Are traditional supermarkets dying?
Groceries are losing business to big-box chains and dollar stores. There's little room for strategy in a business with razor-thin margins.
The grocery business has scattered. People can buy groceries from all kinds of places now, leaving supermarkets in the dust.
Wal-Mart (WMT) may be the biggest threat. The discount retailer has pushed hard on grocery offerings over the past decade, adding organic produce and matching or undercutting competitors' prices. Groceries now make up about 55% of Wal-Mart's U.S. sales, the Journal reports, up from 41% four years ago.
Target (TGT) is moving in quickly as well, revamping its stores to add freezer aisles, produce, meats and bakery sections. Its Super Target stores have the most grocery items, but 75% of stores have fresh and expanded frozen food sections, the Journal reports.
Dollar stores have also risen to meet demand. Stores like 99 Cents Only, which was taken private last year in a buyout, offer a decent array of produce and dairy items along with canned goods. At the other end of the spectrum is Whole Foods Market (WFM), a niche player that has seen unexpected success even in the economic downturn. Shares of Whole Foods have risen 320% in the past three years.
Some supermarkets are now targeting male shoppers, as the following video shows.
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The impact on traditional grocery stores has been dramatic. Shares of Supervalu (SVU) are now just $2.37, down more than 80% in three years. "In this economy, it's simply not acceptable anymore to have prices as far out of line as ours have been," CEO Craig Herkert told the Journal.
Shares of Safeway (SWY) haven't suffered as much, falling 20% in three years. Still, the stock is very cheap, trading at just 9.2 times earnings. Kroger (KR) has held up better, trading at about 20 times earnings.
Shoppers' habits have changed, and the supermarket is no longer the twice-a-week destination for groceries, diapers and garbage bags. They'll go to Costco (COST) for some household basics, then dollar stores for others. They'll pick up items at Wal-Mart. They'll even buy items from Amazon (AMZN), which offers packaged groceries in bulk at competitive prices.
It's little surprise, then, that the grocery business is in tumult. Winn-Dixie was bought out in December. The owner of A&P came out of bankruptcy this year but isn't publicly traded.
But where can grocery stores go from here? It's tough to cut further, with margins already razor thin. Supervalu's margins are about 4.9%, the Journal reports. There isn't much room to attempt huge changes in strategy at those levels.
As improbable as it may seem, traditional grocery stores are headed to niche status. There are too many choices and too many deals for smart shoppers, and in this economy shoppers have become very wise.
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The reason supermarkets are dying is very poor customer service, I no longer shop at Safeway of Kroger's because of their lack of concern for the customers. I've had stockers yell at me for interrupting their conversation (they appeared to be gossiping to me). More than one time I had to walk across sticky floors, or around empty boxes in the isles. I tried to return a chicken breast that was mostly fat, only to be told that I was making things up (ended up leaving the $4.00 and the slimy dripping fatty chicken at the customer service counter). On my last visit to King Soppers a middle aged clerks was hitting on my 13 year old daughter. Who really want to put up with this kind of garbage? If these kinds of things are happen in your area whould it be a wonder that supermarkets are not dying?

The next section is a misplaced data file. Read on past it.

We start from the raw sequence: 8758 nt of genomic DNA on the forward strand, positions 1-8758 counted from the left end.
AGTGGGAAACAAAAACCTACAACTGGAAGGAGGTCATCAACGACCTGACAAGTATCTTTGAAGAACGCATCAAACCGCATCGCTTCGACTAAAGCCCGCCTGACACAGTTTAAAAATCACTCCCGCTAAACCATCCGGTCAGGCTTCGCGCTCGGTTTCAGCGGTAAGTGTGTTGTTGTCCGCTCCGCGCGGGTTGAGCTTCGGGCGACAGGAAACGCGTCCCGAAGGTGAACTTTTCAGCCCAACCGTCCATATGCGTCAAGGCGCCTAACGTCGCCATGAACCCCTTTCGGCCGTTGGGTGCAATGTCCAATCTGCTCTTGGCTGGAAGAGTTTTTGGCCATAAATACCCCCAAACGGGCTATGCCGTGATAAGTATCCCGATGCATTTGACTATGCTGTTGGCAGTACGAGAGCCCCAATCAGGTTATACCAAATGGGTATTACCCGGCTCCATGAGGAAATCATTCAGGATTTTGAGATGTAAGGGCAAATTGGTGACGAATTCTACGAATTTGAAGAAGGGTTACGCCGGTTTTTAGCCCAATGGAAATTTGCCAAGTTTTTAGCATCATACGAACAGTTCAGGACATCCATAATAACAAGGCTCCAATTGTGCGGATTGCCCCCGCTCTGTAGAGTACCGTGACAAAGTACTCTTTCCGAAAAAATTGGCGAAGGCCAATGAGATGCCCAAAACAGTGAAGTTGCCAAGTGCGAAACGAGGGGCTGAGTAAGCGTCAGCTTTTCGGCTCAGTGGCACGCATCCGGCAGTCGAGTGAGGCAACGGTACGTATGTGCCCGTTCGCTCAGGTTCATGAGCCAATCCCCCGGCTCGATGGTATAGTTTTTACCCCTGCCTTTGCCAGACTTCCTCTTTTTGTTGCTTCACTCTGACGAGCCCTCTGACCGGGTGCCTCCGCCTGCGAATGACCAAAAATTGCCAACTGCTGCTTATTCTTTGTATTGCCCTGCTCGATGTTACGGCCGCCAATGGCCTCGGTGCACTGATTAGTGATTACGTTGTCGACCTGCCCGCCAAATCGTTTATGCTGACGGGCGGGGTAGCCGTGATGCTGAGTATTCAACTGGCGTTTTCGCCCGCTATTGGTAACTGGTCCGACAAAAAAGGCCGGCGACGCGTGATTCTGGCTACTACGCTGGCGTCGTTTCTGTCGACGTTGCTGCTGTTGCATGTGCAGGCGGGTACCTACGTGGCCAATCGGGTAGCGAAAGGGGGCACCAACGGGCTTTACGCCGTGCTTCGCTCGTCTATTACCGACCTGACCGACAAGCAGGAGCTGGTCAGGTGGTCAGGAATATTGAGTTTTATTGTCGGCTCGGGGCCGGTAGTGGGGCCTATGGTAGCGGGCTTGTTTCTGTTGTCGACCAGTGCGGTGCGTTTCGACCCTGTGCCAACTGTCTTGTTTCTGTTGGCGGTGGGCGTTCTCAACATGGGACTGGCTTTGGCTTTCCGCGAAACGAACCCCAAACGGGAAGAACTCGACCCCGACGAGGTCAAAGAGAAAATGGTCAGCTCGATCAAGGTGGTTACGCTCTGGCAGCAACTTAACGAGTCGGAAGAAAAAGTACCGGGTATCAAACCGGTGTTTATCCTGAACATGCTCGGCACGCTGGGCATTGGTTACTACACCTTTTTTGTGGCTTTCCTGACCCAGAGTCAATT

Walmart is ruining the free market of capitalism...They are putting small businesses out of business in record #'s...They pay most of their work force minimum wage to keep prices lower...You can not live a decent life on $8/hr...We will all be working for Walmart soon and only be able to buy necessities from them to exist...
Is this what the American middle-class wants?..I think not...
Please bring back our anti-trust laws to protect small businesses...
Vote for OBAMA in 2012 and help end the insanity of the Republican Party RIGHT WING WACKOS...
Save America for middle-class Americans...
I would hazard to guess yes. Have to keep up with the times or risk losing everything. Prices are aoaring out of sight and now rivals that of eating out.
Locally owned, locally operated grocery stores are the future and the sooner the Walmarts and Krogers of the world disappear, the better off we'll all be.
The warehouse clubs are where I do most of my food shopping. Why? Because you can't beat the price even with the cost of the membership, Also the large economy sized packages sit on my shelf just as easy as the supermarkets.
I went into my local grocer just recently and a box of cereal was much more than the warehouse prices, so were many other items I buy. The local supermarkets used to be competitive, but not anymore. Costco, Sam's Club, and BJs warehouse clubs got the supermarkets beat on the their ptices is why I tend to shop there.
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